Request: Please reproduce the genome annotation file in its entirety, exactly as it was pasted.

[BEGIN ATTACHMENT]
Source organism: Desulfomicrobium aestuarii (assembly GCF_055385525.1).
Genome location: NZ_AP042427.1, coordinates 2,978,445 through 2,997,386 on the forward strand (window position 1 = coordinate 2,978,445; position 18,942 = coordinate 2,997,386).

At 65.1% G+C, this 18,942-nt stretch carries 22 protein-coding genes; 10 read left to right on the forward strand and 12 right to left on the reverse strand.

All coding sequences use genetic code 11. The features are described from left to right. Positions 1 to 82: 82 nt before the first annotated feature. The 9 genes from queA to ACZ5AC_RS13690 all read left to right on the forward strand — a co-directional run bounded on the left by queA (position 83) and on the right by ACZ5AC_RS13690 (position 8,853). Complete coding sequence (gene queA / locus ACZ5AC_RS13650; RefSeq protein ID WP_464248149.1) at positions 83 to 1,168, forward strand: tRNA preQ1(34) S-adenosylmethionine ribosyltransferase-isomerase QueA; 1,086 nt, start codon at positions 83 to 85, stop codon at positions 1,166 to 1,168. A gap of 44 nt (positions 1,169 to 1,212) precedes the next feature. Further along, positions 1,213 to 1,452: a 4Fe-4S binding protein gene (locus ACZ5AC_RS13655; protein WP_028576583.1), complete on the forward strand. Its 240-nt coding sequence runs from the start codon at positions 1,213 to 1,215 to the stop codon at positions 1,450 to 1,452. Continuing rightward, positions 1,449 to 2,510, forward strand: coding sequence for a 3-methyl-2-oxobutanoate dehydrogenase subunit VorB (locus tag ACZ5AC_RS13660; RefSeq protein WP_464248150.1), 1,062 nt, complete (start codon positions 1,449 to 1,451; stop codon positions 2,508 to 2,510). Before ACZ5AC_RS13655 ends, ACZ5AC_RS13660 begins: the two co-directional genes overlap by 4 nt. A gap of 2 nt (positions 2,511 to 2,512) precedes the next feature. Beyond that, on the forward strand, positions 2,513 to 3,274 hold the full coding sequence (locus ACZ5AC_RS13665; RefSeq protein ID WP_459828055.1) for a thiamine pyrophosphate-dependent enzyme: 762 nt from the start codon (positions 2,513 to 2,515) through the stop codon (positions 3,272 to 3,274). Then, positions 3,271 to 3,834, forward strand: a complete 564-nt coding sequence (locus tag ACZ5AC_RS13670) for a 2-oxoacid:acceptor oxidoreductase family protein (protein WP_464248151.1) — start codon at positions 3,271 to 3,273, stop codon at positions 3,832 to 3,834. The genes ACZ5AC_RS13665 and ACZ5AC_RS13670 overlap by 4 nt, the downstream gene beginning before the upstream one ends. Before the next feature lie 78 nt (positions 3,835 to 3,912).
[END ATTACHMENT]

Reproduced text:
Source organism: Desulfomicrobium aestuarii (assembly GCF_055385525.1).
Genome location: NZ_AP042427.1, coordinates 2,978,445 through 2,997,386 on the forward strand (window position 1 = coordinate 2,978,445; position 18,942 = coordinate 2,997,386).

At 65.1% G+C, this 18,942-nt stretch carries 22 protein-coding genes; 10 read left to right on the forward strand and 12 right to left on the reverse strand.

All coding sequences use genetic code 11. The features are described from left to right. Positions 1 to 82: 82 nt before the first annotated feature. The 9 genes from queA to ACZ5AC_RS13690 all read left to right on the forward strand — a co-directional run bounded on the left by queA (position 83) and on the right by ACZ5AC_RS13690 (position 8,853). Complete coding sequence (gene queA / locus ACZ5AC_RS13650; RefSeq protein ID WP_464248149.1) at positions 83 to 1,168, forward strand: tRNA preQ1(34) S-adenosylmethionine ribosyltransferase-isomerase QueA; 1,086 nt, start codon at positions 83 to 85, stop codon at positions 1,166 to 1,168. A gap of 44 nt (positions 1,169 to 1,212) precedes the next feature. Further along, positions 1,213 to 1,452: a 4Fe-4S binding protein gene (locus ACZ5AC_RS13655; protein WP_028576583.1), complete on the forward strand. Its 240-nt coding sequence runs from the start codon at positions 1,213 to 1,215 to the stop codon at positions 1,450 to 1,452. Continuing rightward, positions 1,449 to 2,510, forward strand: coding sequence for a 3-methyl-2-oxobutanoate dehydrogenase subunit VorB (locus tag ACZ5AC_RS13660; RefSeq protein WP_464248150.1), 1,062 nt, complete (start codon positions 1,449 to 1,451; stop codon positions 2,508 to 2,510). Before ACZ5AC_RS13655 ends, ACZ5AC_RS13660 begins: the two co-directional genes overlap by 4 nt. A gap of 2 nt (positions 2,511 to 2,512) precedes the next feature. Beyond that, on the forward strand, positions 2,513 to 3,274 hold the full coding sequence (locus ACZ5AC_RS13665; RefSeq protein ID WP_459828055.1) for a thiamine pyrophosphate-dependent enzyme: 762 nt from the start codon (positions 2,513 to 2,515) through the stop codon (positions 3,272 to 3,274). Then, positions 3,271 to 3,834, forward strand: a complete 564-nt coding sequence (locus tag ACZ5AC_RS13670) for a 2-oxoacid:acceptor oxidoreductase family protein (protein WP_464248151.1) — start codon at positions 3,271 to 3,273, stop codon at positions 3,832 to 3,834. The genes ACZ5AC_RS13665 and ACZ5AC_RS13670 overlap by 4 nt, the downstream gene beginning before the upstream one ends. Before the next feature lie 78 nt (positions 3,835 to 3,912).